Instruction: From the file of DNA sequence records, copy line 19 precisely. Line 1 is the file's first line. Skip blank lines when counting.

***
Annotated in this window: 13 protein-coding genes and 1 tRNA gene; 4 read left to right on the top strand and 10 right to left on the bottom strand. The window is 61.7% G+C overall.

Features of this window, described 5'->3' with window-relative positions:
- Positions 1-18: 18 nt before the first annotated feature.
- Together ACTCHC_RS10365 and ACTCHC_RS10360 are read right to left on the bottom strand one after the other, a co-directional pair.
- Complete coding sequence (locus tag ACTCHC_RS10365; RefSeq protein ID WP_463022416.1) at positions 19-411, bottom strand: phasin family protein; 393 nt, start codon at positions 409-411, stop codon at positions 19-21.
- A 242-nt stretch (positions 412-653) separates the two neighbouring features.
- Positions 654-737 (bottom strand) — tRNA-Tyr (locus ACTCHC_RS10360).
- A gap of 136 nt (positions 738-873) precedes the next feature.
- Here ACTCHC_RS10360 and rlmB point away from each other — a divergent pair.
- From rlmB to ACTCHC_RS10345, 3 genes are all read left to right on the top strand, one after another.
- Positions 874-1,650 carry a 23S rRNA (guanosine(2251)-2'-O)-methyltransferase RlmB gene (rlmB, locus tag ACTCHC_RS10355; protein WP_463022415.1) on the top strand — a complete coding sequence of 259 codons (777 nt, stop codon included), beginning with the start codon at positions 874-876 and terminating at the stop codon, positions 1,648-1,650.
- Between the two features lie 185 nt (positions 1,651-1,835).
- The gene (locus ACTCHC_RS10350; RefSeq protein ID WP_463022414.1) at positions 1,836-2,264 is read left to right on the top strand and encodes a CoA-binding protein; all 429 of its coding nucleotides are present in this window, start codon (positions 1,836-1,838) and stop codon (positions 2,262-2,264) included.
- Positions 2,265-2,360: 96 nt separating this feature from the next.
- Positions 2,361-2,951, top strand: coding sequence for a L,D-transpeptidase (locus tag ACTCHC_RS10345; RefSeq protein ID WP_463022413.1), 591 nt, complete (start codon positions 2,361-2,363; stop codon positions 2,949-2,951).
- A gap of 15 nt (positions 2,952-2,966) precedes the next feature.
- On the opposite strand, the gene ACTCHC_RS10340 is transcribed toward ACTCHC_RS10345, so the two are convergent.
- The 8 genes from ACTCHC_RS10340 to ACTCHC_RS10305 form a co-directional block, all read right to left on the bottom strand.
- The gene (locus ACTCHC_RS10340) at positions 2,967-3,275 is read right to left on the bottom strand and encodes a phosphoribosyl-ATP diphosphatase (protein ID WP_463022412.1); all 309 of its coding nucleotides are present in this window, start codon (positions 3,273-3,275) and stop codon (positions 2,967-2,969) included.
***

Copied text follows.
- The gene (locus ACTCHC_RS10340) at positions 2,967-3,275 is read right to left on the bottom strand and encodes a phosphoribosyl-ATP diphosphatase (protein ID WP_463022412.1); all 309 of its coding nucleotides are present in this window, start codon (positions 3,273-3,275) and stop codon (positions 2,967-2,969) included.